A Titled Visitor: Hammersmith (twenty-two)
Vic, as Aimee with Curach, longed for an opportunity to pull (in this case, Monty Hogben would have to do) a confidant aside and ask—what’s it all about?
Mossbunker’s height put the two of them knee to knee, and Vic bounced along eyeing the mogul’s chin (not to seem standoffish; not, on the other hand, inviting of conversation). Piggott and Hogben had it roomier on their half of the cab. No one spoke.
Traffic was thick here, where a quad of tall buildings frostily graced an intersection with shade and tunneled wind, and where two of the electric trolley cars were engaged on their opposite tracks in passing. A lightweight and glossy green delivery wagon, drawn by a smart white horse, advertising the name of a downtown mercantiler’s flagship, began edging ahead, coming round at an angle, drawing shouts from the southbound car’s conductor. A man pushing a bicycle wove himself through the tangle’s heart. Vic took this moment when momentum had stalled, to organize his facts, mentally, as a newspaper man might well do…
Mossbunker’s fool’s errand had turned into a project, in some way he was not journalist enough to detect. Vic guessed himself beginning to compose an exposé—and resented it. The only hot story that mattered to him was what his daughter, under the spell of an insinuating Sicilian, might be getting up to in his absence. But, suppose now, that nephew of Aimee’s could write a punctuated sentence…suppose Littler could take a little dictation? The potential in this notion made Vic sit up.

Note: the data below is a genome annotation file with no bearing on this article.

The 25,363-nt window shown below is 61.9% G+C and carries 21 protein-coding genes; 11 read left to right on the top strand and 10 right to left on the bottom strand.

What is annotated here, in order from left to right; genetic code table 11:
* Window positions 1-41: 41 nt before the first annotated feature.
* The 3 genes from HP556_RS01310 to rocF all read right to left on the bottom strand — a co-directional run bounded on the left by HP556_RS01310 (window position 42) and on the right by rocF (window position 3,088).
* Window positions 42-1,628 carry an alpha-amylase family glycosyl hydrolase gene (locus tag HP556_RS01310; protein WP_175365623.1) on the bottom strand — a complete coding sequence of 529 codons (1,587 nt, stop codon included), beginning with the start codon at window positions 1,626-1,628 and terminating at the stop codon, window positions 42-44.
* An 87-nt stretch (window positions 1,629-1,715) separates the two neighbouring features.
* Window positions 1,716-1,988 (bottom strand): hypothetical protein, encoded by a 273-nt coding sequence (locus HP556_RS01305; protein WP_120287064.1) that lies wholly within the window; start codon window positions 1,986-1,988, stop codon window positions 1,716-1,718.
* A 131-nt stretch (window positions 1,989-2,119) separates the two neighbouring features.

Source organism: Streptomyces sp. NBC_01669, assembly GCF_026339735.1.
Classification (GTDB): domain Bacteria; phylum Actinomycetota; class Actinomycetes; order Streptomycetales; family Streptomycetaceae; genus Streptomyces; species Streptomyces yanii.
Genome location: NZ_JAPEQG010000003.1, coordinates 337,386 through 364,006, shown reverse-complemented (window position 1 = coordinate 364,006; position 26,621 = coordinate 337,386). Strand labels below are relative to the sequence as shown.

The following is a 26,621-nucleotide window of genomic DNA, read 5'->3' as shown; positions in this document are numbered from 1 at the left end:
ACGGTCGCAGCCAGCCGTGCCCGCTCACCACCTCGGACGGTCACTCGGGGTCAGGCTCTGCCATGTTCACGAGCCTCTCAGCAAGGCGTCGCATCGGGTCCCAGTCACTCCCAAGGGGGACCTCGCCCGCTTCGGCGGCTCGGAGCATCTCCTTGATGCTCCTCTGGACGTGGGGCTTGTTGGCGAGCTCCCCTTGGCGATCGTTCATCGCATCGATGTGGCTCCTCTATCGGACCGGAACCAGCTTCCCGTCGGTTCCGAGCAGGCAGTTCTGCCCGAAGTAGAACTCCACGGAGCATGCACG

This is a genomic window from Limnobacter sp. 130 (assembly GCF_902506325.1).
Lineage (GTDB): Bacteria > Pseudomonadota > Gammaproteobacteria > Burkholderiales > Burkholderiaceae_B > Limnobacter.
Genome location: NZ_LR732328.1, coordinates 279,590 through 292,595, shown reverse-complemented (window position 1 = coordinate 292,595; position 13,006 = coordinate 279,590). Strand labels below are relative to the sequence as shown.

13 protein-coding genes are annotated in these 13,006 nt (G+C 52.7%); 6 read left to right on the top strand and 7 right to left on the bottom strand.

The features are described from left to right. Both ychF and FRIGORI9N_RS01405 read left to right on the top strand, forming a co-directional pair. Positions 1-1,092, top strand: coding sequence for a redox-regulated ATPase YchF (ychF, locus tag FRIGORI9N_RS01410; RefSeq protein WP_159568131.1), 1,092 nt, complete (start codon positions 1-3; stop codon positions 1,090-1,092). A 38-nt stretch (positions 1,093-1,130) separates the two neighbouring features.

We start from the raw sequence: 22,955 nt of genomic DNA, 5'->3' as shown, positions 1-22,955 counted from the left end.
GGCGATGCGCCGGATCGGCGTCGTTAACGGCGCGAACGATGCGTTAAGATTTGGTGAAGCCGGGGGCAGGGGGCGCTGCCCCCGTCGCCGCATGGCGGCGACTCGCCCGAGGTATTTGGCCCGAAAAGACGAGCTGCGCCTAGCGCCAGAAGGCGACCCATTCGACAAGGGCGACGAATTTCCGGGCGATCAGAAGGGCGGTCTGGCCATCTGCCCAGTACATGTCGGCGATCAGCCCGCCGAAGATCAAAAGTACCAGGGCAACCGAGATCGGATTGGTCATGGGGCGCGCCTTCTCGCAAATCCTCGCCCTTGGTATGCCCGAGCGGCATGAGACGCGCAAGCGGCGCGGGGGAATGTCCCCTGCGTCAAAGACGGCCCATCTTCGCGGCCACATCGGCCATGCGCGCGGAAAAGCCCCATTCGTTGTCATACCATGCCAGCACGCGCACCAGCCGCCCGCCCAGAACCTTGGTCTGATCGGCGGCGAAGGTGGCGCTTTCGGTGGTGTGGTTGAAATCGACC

Mossbunker sat up. “Piggott. Step out and see what’s making all this delay.”
“No, sir,” Vic said. “I’ll step out. Hogben, you come along.”
Piggott’s thrusting up of his lower lip, as the two men sidled onto the street, suggested to Vic a lack of persuasive slyness in this gambit.
Hogben said at once: “I can’t tell you much.”
“Known the professor many years?”
“Bout six or seven. But, let me tell you this…our way was always to head off separate, him get us a venue, me suss out the kind of crowd we were up against. You know, every town’s different…and you never can be sure when someone in the same line hasn’t just passed through that way. Folks get riled up, takes em a while to simmer down.”
Time was short. There had grown a visible gap, now, between the parting rears of the two cars. “You mean,” Vic said, “he had plenty chance to strike off on his own, if he had other business he liked to take care of.”
“That’s about it.”
A Titled Visitor
(2017, 2018, Stephanie Foster)